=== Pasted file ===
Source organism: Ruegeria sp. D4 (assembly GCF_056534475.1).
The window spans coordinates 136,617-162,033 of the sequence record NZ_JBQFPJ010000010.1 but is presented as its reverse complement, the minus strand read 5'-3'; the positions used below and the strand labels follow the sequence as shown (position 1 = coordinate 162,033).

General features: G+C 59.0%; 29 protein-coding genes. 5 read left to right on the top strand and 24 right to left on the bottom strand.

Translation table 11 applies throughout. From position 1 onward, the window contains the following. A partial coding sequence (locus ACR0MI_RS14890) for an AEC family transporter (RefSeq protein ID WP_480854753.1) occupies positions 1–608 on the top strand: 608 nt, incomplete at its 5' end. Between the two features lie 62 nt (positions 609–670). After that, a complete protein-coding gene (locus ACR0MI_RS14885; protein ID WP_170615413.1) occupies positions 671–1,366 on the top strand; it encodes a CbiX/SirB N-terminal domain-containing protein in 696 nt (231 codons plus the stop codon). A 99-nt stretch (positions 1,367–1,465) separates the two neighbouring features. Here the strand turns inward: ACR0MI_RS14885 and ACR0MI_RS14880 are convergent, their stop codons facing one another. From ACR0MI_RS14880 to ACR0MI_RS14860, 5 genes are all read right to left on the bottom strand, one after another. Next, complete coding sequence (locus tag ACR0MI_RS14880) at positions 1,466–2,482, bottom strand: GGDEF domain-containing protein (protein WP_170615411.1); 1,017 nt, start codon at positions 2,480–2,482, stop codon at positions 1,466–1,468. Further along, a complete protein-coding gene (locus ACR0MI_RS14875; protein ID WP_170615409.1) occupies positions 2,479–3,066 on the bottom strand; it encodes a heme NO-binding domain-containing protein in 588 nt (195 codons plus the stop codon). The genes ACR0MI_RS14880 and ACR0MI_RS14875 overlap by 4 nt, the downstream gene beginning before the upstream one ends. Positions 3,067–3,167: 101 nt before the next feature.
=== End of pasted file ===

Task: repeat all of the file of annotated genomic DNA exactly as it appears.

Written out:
Source organism: Ruegeria sp. D4 (assembly GCF_056534475.1).
The window spans coordinates 136,617-162,033 of the sequence record NZ_JBQFPJ010000010.1 but is presented as its reverse complement, the minus strand read 5'-3'; the positions used below and the strand labels follow the sequence as shown (position 1 = coordinate 162,033).

General features: G+C 59.0%; 29 protein-coding genes. 5 read left to right on the top strand and 24 right to left on the bottom strand.

Translation table 11 applies throughout. From position 1 onward, the window contains the following. A partial coding sequence (locus ACR0MI_RS14890) for an AEC family transporter (RefSeq protein ID WP_480854753.1) occupies positions 1–608 on the top strand: 608 nt, incomplete at its 5' end. Between the two features lie 62 nt (positions 609–670). After that, a complete protein-coding gene (locus ACR0MI_RS14885; protein ID WP_170615413.1) occupies positions 671–1,366 on the top strand; it encodes a CbiX/SirB N-terminal domain-containing protein in 696 nt (231 codons plus the stop codon). A 99-nt stretch (positions 1,367–1,465) separates the two neighbouring features. Here the strand turns inward: ACR0MI_RS14885 and ACR0MI_RS14880 are convergent, their stop codons facing one another. From ACR0MI_RS14880 to ACR0MI_RS14860, 5 genes are all read right to left on the bottom strand, one after another. Next, complete coding sequence (locus tag ACR0MI_RS14880) at positions 1,466–2,482, bottom strand: GGDEF domain-containing protein (protein WP_170615411.1); 1,017 nt, start codon at positions 2,480–2,482, stop codon at positions 1,466–1,468. Further along, a complete protein-coding gene (locus ACR0MI_RS14875; protein ID WP_170615409.1) occupies positions 2,479–3,066 on the bottom strand; it encodes a heme NO-binding domain-containing protein in 588 nt (195 codons plus the stop codon). The genes ACR0MI_RS14880 and ACR0MI_RS14875 overlap by 4 nt, the downstream gene beginning before the upstream one ends. Positions 3,067–3,167: 101 nt before the next feature.